Choose Hollywood Role Models Wisely As You Age

Dorian Martin Health Guide
  • As a woman reaching one’s 40s and begins to enter perimenopause, one begins to reevaluate your place in the world (or at least in the U.S. culture). Our culture’s penchant for youth can come through loud and clear.

     

    Recently, a Houston Chronicle article trumpeted “Glossy Covers Reflect New Definition of Youth.” Staff writer Greg Morago wrote, “But age is a huge factor in pop culture, especially in the cutthroat realms of entertainment, fashion and beauty. So it raised a few eyebrows when three well-known glossy magazines – Vogue, Harper’s Bazaar and Elle – all chose to put women older than 40 on their covers in September, traditionally the issue with the most ads of the year. Sure, the cover girls happen to be Halle Berry, Jennifer Aniston and Julia Roberts (none slouches in the beauty department), but it was enough for the Hollywood Reporter to suggest a seismic shift in the youthquake.” Berry is 44, Aniston is 40, and Roberts is 42.

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    I am pleased that the zeitgeist is moving a bit where women in their 40s are being recognized, but I have to note that none of my friends look like these women. Needless to say, these three stars have teams of people who help them achieve this look as well as the time (and money) to do what is necessary to maintain this appearance.

     

    The more realistic version is actress Jamie Lee Curtis, who posed in a sports bra and spandex briefs for the cover of More magazine in 2002. “There’s a reality to the way I look without my clothes on,” Curtis, who was 43 at the time, is quoted as saying. “I don’t have great thighs. I have very big breasts and a soft, fatty little tummy. And I’ve got back fat. People assume that I’m walking around in little spaghetti-strap dresses. It’s insidious – Glam Jamie, the Perfect Jamie, the great figure, blah, blah, blah. And I don’t want the unsuspecting 40-year-old women of the world to think that I’ve got it going on. It’s such a fraud. And I’m the one perpetuating it.”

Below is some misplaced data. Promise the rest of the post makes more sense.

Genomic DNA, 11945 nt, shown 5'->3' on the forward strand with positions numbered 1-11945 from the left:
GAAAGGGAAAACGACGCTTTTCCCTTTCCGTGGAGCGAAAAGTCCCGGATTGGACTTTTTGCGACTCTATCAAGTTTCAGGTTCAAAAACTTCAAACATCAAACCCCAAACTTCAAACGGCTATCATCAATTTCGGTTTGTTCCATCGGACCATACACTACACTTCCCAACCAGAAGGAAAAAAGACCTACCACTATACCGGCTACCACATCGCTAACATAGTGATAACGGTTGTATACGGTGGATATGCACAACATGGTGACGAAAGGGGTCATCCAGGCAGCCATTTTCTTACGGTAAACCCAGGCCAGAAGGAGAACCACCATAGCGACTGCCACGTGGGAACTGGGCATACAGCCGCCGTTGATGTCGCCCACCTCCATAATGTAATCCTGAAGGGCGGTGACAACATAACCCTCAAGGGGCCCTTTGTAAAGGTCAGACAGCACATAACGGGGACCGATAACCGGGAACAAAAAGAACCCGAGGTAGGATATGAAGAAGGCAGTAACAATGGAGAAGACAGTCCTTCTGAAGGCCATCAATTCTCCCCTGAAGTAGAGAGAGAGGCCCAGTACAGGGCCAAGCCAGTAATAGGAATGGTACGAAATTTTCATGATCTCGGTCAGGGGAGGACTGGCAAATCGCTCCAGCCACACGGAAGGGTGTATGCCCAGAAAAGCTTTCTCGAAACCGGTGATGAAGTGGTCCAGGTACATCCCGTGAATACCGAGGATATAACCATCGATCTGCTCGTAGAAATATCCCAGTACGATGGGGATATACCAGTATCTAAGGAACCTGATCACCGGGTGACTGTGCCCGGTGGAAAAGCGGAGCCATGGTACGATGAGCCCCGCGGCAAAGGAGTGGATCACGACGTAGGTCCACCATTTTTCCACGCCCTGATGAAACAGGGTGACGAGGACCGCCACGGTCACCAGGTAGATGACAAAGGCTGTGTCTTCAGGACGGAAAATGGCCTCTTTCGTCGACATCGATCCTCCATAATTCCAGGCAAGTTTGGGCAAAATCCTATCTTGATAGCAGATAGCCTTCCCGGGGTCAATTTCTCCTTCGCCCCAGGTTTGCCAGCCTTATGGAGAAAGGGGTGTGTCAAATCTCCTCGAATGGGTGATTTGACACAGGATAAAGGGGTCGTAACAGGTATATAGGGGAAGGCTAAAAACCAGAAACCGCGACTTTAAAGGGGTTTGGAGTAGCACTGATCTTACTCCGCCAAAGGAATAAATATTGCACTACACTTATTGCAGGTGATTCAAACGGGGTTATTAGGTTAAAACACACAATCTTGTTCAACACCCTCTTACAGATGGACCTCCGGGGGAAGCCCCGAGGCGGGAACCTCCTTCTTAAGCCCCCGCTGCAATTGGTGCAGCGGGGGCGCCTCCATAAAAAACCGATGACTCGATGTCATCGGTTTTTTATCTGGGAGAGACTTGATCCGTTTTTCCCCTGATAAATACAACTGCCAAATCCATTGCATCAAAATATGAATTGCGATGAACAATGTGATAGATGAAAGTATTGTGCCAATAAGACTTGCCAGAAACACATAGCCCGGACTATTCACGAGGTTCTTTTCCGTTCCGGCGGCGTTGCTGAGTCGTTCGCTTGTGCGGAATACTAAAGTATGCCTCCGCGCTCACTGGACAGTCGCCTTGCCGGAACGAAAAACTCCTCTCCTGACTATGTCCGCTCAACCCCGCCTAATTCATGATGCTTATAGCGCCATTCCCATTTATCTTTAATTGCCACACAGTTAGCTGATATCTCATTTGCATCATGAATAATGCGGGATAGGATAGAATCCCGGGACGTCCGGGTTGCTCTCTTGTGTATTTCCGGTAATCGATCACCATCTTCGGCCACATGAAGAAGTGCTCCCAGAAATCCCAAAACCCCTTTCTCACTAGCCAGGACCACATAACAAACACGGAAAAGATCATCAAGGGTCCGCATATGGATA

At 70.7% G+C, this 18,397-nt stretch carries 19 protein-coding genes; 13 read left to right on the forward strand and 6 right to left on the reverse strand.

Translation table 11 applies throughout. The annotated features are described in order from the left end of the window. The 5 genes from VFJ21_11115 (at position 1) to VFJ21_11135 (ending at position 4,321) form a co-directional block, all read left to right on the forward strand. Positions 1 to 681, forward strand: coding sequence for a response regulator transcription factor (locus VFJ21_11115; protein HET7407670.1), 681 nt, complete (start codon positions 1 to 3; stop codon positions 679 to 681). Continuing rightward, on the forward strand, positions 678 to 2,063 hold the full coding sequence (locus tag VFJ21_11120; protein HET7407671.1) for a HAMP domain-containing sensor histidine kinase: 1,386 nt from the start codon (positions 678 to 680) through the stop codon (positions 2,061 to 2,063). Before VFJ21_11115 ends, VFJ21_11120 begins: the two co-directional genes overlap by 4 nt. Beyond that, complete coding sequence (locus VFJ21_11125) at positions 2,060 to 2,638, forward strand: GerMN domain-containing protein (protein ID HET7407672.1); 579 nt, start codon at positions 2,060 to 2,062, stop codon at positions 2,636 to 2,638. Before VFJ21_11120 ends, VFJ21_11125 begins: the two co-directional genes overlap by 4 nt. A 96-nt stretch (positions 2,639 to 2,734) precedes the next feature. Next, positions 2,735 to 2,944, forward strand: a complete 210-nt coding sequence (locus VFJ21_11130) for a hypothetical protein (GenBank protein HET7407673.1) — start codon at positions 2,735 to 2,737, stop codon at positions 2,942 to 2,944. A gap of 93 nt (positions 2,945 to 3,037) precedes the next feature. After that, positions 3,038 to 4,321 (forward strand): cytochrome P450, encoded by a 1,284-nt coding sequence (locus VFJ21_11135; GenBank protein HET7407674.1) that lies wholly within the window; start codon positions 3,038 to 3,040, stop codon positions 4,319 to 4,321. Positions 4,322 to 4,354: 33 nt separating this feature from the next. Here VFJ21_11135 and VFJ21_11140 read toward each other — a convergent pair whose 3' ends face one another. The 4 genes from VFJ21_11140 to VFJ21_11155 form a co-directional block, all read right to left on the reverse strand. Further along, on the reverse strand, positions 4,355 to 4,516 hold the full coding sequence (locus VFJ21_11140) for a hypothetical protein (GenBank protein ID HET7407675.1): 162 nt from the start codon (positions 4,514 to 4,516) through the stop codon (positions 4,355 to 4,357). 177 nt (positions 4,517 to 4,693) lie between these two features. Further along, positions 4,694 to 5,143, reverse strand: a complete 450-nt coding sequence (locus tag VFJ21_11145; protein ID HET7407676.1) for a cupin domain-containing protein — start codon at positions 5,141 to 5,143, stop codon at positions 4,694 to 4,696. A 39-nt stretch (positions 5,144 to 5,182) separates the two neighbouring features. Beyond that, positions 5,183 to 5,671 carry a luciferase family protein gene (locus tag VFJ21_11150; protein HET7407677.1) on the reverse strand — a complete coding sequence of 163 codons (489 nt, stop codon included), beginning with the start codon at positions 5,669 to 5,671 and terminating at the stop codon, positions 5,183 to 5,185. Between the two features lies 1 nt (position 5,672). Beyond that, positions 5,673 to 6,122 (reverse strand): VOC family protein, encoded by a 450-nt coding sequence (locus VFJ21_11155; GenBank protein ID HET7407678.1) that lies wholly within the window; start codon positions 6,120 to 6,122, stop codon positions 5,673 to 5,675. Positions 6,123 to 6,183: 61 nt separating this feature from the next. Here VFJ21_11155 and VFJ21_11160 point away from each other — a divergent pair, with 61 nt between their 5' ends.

Other Hollywood women who have “aged well” but who do look their age are beginning to show up in the public eye. Think Meryl Streep, Sigourney Weaver, Glenn Close, Bette Midler, and Helen Mirren. And casting directors are starting to select older actresses based on their lack of plastic surgery. “Independent casting directors like Mindy Marin, who worked on the Jason Reitman film ‘Up in the Air,’ are urging talent agents to discourage clients from having surgery, particularly older celebrities who, she contents, are losing jobs because their skin is either too taut or swollen with filler,” New York Times reporter Laura M. Holson reported.

     

    So how should these new wrinkles in the cultural fabric effect middle-age women who are entering “the change”? My thought is to avoid comparing yourself to those in the media spotlight. Most of us can’t be another Jennifer Aniston, but we can try to be the healthiest and most fulfilled person possible. And we can find role models who are older, but who have fully embraced life (as opposed to just looks). My top role model is Diane Keaton, because of her zest for an independent life and willingness to explore new avenues (memoir writer, publisher of architecture books, lecturer, advocate and mother, as well as actress). Those are footsteps I’d like to follow. Who is yours?

Published On: August 19, 2010